Category: SOCOM 4

The SOCOM 4 Score

SOCOM 4 is the most exotic score I’ve composed, one that represents a striking step away from the usual tone of the shooter videogame genre. Though I was attracted to the idea of scoring a big military game with a unique sound, I wanted to ensure that fans of the classic SOCOM series would recognize the musical identity of the franchise. But, I also wanted them to experience new music for this new adventure.  SOCOM 4 has a distinct tone that sets it apart from the other games, so its score had to stand apart as well.

As with all the other projects I’ve ever tackled, my first task was to figure out the style, instrumentation and language I would be writing in.  There are three primary factions in SOCOM 4 so I decided to represent each with a different type of music: Traditional Eastern instruments represent the local insurgents, Western Symphonic writing represents the heroic main character while Electronic Music signified the private military company Clawhammer. (more…)

SOCOM 4 and a Brief History of Videogame Music

After several years working on SOCOM 4, I recently had the chance to play through the game and hear my score in action.  The developers and I had lofty goals when we started this process, so I was curious to see how it all came together.  Would the music integrate into the gameplay as seamlessly as we’d hoped?

As I played through SOCOM 4, I realized the functionality of videogame music is something I’ve thought about for nearly my entire life.  I first started playing games when I was a kid.  At that time, in the mid-1980’s, videogame music had basically just been born.  In the late 70’s and early 80’s, game sound effects and music were a virtually indistinguishable glob of beeps and chirps.  Music had no emotional impact on the gaming experience.

However, in the early 80’s, the ever-forward march of technology gave birth to the Nintendo Entertainment System.  This glorious piece of hardware allowed for five discreet sound channels, played off an on-board synthesizer.  The combination of triangle waves, sine waves and white noise allowed for disparate timbres and tones.  The differentiation of tone colors is one of the key aspects of orchestration, so the NES actually paved the way for the first “orchestrated” videogame music.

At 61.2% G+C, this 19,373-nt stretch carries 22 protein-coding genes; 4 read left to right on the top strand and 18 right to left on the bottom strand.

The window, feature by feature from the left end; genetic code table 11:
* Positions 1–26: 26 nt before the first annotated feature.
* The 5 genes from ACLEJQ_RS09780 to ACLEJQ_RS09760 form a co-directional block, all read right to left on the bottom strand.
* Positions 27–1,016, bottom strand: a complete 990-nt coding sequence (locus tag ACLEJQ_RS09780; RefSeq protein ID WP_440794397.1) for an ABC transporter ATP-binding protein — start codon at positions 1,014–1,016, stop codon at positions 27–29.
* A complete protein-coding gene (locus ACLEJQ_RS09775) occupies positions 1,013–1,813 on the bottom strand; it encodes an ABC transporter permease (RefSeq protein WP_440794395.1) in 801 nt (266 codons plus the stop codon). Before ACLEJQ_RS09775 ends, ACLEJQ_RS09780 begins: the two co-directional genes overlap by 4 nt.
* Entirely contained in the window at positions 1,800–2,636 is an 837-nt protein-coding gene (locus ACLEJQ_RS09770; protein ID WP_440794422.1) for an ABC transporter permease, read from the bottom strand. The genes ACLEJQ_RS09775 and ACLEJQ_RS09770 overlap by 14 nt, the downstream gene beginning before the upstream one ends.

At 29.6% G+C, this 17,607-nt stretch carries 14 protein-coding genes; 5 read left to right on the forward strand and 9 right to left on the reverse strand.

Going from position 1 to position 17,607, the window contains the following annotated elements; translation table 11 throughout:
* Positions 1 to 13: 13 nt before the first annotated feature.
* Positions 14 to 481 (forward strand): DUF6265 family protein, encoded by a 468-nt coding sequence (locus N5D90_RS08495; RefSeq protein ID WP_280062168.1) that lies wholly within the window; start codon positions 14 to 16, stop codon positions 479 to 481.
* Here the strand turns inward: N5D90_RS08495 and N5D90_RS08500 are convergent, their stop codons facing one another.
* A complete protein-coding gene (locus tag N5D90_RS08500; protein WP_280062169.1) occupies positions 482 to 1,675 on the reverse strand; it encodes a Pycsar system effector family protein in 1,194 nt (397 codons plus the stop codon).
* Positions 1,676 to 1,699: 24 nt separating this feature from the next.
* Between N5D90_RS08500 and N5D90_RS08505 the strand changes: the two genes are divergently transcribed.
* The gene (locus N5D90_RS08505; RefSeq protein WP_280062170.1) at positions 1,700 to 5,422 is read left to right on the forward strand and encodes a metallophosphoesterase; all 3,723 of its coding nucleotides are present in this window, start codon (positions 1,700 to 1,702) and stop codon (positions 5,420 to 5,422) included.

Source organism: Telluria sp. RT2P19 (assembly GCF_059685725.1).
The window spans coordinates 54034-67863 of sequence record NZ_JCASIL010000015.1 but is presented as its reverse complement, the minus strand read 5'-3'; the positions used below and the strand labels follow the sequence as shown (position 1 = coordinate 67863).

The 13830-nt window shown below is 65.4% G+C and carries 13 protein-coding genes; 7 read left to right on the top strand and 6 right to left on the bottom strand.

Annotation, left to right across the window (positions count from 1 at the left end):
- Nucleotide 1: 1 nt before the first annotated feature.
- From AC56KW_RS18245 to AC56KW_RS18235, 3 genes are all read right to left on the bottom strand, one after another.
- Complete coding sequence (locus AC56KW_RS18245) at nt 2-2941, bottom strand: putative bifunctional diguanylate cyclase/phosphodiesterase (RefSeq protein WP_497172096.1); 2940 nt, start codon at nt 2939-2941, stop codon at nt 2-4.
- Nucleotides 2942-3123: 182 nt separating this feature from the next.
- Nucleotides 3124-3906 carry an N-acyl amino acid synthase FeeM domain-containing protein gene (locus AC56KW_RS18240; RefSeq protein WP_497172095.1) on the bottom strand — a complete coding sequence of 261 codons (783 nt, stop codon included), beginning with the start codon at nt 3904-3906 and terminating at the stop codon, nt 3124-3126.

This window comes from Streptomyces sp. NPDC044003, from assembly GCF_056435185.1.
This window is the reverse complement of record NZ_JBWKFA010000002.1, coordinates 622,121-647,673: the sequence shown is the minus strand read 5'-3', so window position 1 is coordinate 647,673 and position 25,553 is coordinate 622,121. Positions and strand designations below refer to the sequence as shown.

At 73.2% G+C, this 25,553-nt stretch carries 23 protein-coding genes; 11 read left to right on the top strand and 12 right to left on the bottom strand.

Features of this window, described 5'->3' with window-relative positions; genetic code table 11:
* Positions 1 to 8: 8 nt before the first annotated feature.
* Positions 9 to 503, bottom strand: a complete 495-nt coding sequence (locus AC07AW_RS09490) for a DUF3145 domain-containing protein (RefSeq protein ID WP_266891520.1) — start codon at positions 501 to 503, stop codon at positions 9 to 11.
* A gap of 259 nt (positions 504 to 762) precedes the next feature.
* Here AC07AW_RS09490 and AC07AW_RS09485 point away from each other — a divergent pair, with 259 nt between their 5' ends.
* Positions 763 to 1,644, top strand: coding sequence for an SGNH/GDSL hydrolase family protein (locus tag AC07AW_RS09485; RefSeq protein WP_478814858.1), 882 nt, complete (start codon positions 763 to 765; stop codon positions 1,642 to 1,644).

Game consoles now had the ingredients necessary to create real music.  The capacity for polyphony, dynamics and timbre led to the inclusion of counterpoint, harmony, accompaniment and melody.  Videogame composers in the 1980’s took these limited tools, and sculpted truly memorable music. (more…)

SOCOM 4 Game Released Today

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SOCOM 4 has been a long musical journey for me.  I first began writing music for this game in 2008 and now, almost three years later to the day, the game is finally released on SONY Playstation 3.  My soundtrack is simultaneously available for download from iTunes and Playstation Network.  Next month, La La Land Records will release an exciting expanded edition two-disc set, which will include nearly an hour of additional music, as well as a hidden surprise for fans! (more…)

SOCOM 4 Score on iTunes

The highly-anticipated SONY Playstation 3 release SOCOM 4 comes out next week.  I’m thrilled to announce that my soundtrack album for this groundbreaking videogame is coming out as well, in multiple formats. Today, the score album is available on iTunes and Playstation Network. And on May 10th, La La Land Records will issue an expanded two-disc edition.  The physical CD release will include every track from its digital counterpart, as well as nearly an hour of additional music, a full-color booklet with liner notes from myself and the developers… and, perhaps, a hidden surprise for all you good boys and girls! 🙂


I am Scoring SOCOM 4 (UPDATED)

… and one of you will get to attend the next orchestral session! recently announced a contest for an all-expenses-paid trip to hang out with me during our final SOCOM 4 recording session, at an “ultra-awesome, secret location in Northern California.”  (I wonder where it could be? **cough!**cough!**)

The game is my second (or technically third) entry into the video game world, after my scores for Dark Void and Dark Void Zero.  The most technically ambitious entry in Sony’s groundbreaking hit series, SOCOM 4 will feature a score unlike any other. (more…)


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